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There’s something funny about the U.S. market for eggs. No, not the kind that spring from chickens and go into making pancakes, but those that come from humans and go into making babies. These eggs – tiny bundles of reproductive DNA – are produced by young women at the peak of their fertility. They are sold in the United States for anywhere between $5,000 and $50,000. And they exist in an Alice in Wonderland world of explicit denial, where prices are capped far below their open-market value and even the most expensive transactions are classified, universally, as “donations.”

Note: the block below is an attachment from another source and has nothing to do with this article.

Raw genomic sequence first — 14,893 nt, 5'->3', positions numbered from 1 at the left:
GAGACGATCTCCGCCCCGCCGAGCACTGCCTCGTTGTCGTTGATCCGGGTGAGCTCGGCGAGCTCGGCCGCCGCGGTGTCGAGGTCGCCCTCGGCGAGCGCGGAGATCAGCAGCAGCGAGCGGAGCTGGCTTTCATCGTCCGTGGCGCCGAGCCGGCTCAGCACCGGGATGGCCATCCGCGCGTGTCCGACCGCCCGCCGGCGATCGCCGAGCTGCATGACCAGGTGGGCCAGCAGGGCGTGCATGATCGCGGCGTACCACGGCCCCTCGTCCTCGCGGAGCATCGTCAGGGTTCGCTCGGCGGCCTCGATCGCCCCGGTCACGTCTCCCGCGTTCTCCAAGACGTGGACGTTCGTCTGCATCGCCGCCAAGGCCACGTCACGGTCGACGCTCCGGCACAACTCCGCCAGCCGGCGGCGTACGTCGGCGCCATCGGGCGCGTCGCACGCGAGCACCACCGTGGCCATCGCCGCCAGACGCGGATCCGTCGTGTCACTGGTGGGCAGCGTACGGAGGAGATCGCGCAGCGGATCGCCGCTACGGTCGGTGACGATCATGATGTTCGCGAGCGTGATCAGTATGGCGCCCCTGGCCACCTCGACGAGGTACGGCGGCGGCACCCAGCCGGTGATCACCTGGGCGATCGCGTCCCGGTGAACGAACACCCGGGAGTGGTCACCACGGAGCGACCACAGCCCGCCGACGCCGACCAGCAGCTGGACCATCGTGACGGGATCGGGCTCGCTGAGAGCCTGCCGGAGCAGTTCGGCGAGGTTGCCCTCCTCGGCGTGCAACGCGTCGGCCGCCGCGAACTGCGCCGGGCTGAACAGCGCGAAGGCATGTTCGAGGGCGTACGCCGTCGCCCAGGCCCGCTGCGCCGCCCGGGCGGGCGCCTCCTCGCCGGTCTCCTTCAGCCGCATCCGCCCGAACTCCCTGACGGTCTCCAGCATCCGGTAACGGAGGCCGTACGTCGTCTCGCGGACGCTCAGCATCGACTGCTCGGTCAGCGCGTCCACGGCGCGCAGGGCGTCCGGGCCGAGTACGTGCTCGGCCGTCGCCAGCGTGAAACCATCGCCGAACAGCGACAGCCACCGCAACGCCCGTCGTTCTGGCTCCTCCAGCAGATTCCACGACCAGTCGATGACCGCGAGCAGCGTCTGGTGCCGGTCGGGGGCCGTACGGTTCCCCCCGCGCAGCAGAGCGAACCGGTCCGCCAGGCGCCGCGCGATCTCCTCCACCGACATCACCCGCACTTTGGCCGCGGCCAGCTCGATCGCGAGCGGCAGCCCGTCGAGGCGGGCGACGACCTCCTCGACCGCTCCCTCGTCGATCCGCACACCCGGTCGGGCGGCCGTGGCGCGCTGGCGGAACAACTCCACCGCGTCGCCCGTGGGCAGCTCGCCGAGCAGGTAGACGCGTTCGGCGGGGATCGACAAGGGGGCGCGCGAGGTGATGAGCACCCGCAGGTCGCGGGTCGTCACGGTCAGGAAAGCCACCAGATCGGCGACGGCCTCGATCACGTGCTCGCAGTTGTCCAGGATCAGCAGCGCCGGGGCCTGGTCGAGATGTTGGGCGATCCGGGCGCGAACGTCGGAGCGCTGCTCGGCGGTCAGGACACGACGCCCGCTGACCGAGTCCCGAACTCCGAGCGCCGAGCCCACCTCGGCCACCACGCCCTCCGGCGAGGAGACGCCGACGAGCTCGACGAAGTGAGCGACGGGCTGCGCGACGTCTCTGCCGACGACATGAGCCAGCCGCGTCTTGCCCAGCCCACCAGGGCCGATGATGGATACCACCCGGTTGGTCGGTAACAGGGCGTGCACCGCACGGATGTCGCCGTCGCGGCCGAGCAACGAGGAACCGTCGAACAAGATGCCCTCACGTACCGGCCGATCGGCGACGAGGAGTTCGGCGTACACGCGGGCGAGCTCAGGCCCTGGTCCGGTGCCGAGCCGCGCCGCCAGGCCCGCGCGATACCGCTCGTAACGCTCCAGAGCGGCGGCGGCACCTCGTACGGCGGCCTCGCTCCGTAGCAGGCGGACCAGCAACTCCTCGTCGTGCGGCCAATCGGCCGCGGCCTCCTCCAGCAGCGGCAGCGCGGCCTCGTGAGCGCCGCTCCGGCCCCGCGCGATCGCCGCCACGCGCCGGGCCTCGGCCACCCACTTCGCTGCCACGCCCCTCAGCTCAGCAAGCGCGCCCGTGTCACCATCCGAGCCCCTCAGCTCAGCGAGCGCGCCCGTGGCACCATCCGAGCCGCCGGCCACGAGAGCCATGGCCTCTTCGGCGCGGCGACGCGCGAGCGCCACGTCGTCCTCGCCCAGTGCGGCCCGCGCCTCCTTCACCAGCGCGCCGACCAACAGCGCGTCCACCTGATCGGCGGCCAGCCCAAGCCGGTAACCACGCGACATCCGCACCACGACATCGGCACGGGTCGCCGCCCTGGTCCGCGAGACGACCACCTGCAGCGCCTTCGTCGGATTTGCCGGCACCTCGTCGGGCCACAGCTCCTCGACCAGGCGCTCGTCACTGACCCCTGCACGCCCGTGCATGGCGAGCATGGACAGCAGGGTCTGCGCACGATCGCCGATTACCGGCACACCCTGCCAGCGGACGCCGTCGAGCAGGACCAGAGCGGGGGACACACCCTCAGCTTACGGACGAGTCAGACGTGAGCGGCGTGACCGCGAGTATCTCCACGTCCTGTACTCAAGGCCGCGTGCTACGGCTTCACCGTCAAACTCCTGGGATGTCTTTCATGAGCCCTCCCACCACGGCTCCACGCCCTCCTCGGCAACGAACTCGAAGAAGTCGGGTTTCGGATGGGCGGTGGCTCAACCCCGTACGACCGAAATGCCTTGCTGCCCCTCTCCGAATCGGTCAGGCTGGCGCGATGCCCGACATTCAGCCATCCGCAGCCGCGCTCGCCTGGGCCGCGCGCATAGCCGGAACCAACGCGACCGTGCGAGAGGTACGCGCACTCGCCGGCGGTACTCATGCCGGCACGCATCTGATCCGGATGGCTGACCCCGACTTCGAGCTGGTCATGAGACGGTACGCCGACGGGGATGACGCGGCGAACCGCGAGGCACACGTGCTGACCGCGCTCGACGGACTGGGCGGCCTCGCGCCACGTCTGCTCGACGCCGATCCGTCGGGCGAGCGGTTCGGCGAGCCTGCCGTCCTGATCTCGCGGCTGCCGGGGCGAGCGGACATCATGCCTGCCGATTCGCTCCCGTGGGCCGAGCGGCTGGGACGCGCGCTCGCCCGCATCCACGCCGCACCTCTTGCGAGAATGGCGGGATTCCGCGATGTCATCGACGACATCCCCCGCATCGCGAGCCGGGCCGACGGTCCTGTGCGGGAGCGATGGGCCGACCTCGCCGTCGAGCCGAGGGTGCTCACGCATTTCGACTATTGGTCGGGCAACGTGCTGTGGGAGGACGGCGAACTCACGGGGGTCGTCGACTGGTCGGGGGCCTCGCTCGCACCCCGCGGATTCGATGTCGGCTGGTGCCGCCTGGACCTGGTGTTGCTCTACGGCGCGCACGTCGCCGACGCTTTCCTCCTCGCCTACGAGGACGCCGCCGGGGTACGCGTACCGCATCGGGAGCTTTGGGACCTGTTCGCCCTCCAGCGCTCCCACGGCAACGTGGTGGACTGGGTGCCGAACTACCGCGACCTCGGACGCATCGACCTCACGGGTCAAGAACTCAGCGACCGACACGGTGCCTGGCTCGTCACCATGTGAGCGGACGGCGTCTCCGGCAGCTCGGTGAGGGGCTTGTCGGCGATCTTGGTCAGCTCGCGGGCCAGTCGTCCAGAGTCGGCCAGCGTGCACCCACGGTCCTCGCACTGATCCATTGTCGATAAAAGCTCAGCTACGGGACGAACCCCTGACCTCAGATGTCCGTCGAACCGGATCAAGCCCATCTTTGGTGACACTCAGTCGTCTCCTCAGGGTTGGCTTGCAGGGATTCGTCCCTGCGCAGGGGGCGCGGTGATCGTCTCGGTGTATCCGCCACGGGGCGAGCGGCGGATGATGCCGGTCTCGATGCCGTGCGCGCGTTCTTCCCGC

The market for human eggs is a fairly recent development, prodded into existence by the explosive growth of in vitro fertilization (IVF) technologies in the 1990s and 2000s. Once it became possible — and then eventually commonplace — to create babies conceived outside the womb, it quickly also became possible to build those babies from other parties’ genes. By the mid-1990s, couples who suffered from male infertility, along with a growing numbers of lesbian couples and single women, were...